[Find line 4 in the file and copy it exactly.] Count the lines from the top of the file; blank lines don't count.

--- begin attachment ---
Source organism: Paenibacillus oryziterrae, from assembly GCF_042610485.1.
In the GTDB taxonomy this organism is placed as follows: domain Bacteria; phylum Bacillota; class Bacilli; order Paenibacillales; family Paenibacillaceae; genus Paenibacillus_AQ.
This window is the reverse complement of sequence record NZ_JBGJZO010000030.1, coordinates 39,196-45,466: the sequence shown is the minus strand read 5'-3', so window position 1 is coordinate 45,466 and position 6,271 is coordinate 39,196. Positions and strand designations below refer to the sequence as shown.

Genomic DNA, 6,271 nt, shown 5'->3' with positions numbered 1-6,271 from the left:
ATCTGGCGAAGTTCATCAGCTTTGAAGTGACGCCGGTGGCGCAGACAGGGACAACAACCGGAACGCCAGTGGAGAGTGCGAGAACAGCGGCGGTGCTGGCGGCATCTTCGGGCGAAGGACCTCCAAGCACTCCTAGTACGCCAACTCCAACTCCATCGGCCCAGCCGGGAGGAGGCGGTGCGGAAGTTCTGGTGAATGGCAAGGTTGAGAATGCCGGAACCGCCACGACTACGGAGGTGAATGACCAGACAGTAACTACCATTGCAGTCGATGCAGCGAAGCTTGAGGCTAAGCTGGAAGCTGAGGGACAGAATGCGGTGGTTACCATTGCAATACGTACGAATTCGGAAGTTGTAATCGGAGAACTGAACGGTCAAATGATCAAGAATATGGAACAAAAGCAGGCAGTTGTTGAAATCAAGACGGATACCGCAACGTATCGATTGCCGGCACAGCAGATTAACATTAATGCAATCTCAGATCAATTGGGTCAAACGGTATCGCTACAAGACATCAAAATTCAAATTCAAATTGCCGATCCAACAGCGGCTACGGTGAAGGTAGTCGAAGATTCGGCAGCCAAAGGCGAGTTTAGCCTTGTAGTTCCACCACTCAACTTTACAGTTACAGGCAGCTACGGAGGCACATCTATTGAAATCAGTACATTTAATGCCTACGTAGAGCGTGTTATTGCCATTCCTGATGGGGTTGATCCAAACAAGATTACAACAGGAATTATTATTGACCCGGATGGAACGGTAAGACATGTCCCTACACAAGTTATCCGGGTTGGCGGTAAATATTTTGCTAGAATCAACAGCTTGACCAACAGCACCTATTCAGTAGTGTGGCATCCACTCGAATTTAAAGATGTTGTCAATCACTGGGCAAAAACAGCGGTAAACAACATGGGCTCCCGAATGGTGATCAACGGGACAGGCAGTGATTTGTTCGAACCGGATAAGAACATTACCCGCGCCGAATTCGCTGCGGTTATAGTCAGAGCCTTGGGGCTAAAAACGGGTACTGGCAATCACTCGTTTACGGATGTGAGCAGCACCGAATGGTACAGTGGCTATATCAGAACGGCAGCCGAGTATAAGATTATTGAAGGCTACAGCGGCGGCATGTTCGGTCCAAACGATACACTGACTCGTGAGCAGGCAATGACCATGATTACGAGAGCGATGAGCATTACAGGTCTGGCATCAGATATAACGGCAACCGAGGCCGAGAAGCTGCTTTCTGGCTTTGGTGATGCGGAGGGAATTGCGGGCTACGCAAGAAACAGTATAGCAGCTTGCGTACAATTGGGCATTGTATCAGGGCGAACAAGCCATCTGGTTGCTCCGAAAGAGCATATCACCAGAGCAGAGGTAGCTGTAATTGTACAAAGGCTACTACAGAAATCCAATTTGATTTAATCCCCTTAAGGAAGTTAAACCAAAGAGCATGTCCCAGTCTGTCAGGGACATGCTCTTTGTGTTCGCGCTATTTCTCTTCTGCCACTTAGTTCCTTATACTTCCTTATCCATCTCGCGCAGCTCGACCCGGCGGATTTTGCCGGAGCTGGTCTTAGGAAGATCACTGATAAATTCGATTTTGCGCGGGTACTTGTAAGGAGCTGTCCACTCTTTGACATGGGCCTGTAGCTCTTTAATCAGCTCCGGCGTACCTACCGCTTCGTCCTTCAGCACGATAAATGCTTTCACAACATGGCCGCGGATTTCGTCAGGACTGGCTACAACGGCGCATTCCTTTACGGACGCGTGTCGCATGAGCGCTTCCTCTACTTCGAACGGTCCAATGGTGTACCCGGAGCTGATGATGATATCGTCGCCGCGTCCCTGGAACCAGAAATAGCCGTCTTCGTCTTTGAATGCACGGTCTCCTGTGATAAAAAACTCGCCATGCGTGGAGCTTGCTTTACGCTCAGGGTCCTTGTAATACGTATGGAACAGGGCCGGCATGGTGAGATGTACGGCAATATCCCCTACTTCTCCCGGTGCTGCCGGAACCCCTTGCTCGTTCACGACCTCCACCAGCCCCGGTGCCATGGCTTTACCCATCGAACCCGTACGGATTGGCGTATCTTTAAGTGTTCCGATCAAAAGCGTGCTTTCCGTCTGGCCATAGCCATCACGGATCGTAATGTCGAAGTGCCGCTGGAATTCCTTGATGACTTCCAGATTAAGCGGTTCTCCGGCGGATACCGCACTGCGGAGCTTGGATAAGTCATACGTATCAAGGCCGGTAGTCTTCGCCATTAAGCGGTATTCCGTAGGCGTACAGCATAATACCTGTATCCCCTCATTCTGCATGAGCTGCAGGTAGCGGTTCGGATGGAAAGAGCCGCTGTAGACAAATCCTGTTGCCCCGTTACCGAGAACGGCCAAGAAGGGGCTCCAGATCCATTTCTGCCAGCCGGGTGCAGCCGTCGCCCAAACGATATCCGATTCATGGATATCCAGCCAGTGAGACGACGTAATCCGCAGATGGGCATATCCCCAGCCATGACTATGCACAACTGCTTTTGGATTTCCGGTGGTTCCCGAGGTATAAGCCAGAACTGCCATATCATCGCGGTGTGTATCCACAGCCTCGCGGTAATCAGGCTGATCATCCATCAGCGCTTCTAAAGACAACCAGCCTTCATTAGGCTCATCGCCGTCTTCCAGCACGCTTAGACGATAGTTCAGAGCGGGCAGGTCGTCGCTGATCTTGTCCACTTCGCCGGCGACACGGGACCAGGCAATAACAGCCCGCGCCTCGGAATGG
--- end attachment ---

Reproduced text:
Genomic DNA, 6,271 nt, shown 5'->3' with positions numbered 1-6,271 from the left: